We can debate the record companies' reasoning till next year but the bottom line is the same: their strategy is distilled dumb.

Spotify is already changing my music consumption. It's installed on all my PCs. I even rebuilt my old Eee PC 701 netbook as an online music player (thank goodness for Linux!) and connected it to the hi-fi. Until my account gets blocked, I'm in audio nirvana!


Screenshot: Spotify

Sunday, 24 July 2011

Like the Ladies in the Magazine

Playboy, January 1985Back when I was a teen certain magazines were all the rage. I used to make quite an effort to have a sneak peak at the Playboys or the Penthouses, often held back by the shame I thought was facing me whenever someone noticed what magazines I'm "reading".
These days, magazines are a dying phenomenon: Twelve years after my first subscription, and after six years in a row, I am about to let my Scientific American subscription run out. There are multiple reasons for that, but at the core of them stands one reason - the same reason that renders Playboy as attractive to today's teens as an Atari 2600 is: the Internet.
It's not just the Internet on its own, but rather the digitization of our culture. Since ebooks have entered my life, other forms of reading - newspapers and magazines - have significantly suffered. No magazine can compete with the depth of a book, yet my Kindle ebook reader took all the discomforts often associated with reading a book away. It used to be that magazines were easily accessible and cheap, now it's the other way around.
The book had won.

The demise of the magazine from my personal life happens to be the major reason why I am contemplating the purchase of a tablet computer. There are magazines out there worth at least a casual read, magazines like Wired, and many of them are available on the iPad. Like Wired. The Age is now also available on the iPad, indicating that newspapers are heading down the path of the tablet, too. Common to them all is the fact they are presented in a way that makes the printed paper version dull and utterly uninspiring in comparison.
The other draw card I can invoke in favor of tablets such as the iPad 2 are them being sexy and incredibly flashy. The fact the tablet I ended up putting my money on - the Kogan Agora 7" tablet - turned out to be a total failure for anything other than occupying my toddler with videos and simple video games has had its share in boosting my hunger for a quality tablet. One that would actually be useful for instant web surfing (without having to wait for a reboot); one with a screen that actually responds to user commands.
I do try to be a rational person, though. Instead of surrendering my cash to a superficial attraction yet again, I set out to analyze what I would do with a iPad. Here's what I came up with:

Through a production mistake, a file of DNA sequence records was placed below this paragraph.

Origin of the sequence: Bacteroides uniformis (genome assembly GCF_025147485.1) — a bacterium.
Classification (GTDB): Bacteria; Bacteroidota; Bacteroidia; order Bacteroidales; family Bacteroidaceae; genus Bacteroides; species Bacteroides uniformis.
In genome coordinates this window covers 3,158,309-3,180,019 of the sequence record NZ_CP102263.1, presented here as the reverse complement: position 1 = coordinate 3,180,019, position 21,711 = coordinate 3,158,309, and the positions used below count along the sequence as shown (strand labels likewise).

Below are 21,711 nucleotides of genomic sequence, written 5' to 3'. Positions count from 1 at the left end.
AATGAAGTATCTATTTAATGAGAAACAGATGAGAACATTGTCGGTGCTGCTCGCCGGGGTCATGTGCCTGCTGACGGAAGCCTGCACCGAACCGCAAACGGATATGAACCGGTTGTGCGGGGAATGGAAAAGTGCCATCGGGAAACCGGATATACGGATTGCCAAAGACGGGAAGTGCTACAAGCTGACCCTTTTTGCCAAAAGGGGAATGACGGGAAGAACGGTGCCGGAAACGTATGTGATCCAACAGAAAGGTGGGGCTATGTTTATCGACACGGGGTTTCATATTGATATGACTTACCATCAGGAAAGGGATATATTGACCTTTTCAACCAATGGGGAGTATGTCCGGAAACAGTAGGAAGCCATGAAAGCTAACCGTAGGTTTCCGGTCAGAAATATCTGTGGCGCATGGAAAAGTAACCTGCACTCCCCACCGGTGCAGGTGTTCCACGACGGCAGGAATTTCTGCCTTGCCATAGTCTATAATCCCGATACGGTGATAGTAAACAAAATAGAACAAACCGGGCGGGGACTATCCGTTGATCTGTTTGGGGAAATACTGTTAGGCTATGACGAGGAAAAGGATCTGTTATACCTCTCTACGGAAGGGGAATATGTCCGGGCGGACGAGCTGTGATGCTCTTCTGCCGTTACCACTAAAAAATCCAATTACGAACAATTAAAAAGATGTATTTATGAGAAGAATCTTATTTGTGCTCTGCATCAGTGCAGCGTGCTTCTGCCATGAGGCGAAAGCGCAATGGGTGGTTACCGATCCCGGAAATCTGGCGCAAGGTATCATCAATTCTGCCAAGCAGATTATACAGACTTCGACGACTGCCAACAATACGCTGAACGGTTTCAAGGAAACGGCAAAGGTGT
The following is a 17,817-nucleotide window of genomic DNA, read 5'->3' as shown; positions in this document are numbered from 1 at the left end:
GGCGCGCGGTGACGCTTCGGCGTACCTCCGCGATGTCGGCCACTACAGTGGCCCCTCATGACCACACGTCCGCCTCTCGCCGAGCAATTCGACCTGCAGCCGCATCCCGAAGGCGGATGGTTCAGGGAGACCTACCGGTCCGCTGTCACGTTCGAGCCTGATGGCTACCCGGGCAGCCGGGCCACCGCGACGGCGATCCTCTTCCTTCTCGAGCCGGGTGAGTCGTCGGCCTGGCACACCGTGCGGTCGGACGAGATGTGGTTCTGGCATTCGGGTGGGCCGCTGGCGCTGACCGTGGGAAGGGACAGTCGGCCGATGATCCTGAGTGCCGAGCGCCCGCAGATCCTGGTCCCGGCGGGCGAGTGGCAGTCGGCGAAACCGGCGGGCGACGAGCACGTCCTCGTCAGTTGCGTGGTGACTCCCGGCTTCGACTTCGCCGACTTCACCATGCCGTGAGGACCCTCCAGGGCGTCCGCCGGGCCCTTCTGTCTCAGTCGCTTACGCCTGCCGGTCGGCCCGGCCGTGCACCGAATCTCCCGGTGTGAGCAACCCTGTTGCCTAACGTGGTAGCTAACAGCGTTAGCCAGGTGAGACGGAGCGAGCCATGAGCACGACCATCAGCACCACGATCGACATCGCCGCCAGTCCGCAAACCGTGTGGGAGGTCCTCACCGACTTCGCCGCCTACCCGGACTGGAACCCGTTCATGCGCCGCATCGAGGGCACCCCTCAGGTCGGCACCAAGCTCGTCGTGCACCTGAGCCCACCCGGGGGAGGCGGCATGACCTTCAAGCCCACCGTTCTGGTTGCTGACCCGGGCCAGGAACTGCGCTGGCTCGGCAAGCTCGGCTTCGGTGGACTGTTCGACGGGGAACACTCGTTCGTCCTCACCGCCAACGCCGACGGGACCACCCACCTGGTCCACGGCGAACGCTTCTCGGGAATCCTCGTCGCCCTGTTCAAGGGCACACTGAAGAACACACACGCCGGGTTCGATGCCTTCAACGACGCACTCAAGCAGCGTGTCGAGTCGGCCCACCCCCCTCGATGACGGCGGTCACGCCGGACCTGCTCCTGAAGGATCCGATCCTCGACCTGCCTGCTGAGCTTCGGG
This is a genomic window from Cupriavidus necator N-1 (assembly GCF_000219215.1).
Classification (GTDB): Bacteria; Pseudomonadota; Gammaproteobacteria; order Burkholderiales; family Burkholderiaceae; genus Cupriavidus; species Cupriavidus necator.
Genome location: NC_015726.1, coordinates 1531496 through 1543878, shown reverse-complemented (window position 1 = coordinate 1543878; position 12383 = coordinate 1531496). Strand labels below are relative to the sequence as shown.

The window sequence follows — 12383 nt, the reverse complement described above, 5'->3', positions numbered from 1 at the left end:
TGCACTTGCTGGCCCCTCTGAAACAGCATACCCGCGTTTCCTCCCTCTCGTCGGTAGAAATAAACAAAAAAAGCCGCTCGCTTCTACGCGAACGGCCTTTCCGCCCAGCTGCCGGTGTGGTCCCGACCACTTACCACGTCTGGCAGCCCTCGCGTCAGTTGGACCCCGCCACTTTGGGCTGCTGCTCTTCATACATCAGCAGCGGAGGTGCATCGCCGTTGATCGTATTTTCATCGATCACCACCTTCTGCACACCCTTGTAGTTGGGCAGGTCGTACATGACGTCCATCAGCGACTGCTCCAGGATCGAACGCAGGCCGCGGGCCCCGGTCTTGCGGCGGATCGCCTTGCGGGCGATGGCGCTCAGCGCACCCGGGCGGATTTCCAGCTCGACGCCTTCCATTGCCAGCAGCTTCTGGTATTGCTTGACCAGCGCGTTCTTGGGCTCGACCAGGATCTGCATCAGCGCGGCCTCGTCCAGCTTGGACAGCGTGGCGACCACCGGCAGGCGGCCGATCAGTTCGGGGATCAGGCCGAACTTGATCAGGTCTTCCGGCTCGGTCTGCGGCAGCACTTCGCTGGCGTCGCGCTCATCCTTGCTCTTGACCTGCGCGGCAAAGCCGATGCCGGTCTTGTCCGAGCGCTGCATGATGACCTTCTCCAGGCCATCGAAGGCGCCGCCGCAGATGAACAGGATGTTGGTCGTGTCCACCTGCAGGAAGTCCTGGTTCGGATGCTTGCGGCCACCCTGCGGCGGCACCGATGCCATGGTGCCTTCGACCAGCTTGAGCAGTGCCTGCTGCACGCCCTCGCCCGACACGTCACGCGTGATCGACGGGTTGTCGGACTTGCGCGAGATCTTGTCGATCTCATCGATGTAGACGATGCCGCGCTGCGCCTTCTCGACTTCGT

• Music: I'd have to use iTunes to load my iPad with music. I hate iTunes, and besides - I've got a lot of music on my phone already.
  • Videos: There's that iTunes shadow again.
  • Games: Experience indicates I have better things to do with my time.
  • Reading: Serious book reading would take place over my e-ink equipped Kindle, but the tablet would take respectable magazine reading duties. That is, if I find the time for those.
  • Internet surfing: My internet surfing is rather chaotic. I jump tabs, have several of them active at the same time, and reference other applications in between. iPads don't handle such operations well; not to mention them not handling Flash particularly well.
Some of the above answer would change favorably if I was to answer by Android tablets instead of the iPad. There is a catch, though: Android tablets don't handle apps written for the Android phones particularly well, leaving the user rather empty handed. Then there are childhood issues that never appeared in the iPad world, such as USB connections that are physically there but aren't supported yet by the operating system and more. Call me in a few months/years when these childhood diseases have been cured; at the moment the iPad is the only tablet worth paying for.
But is it worth paying for one just for the sake of flashy magazine reading? Mmm... I don't think so. They're so tempting, though.


Image by MattHorst, Creative Commons license

Friday, 22 July 2011

Your Money, Their Call

Bank underground station sign

What would you think if someone was to keep tally of all your grocery shopping and use the information to decide whether you can make further grocery shopping in the future? I suspect you would say it's outrageous that anyone can come between you and the bare necessities of life; I suspect you wouldn't be too enchanted with the idea of someone keeping track of all your shopping behind your back either. That, however, is exactly what happens in the financial industry.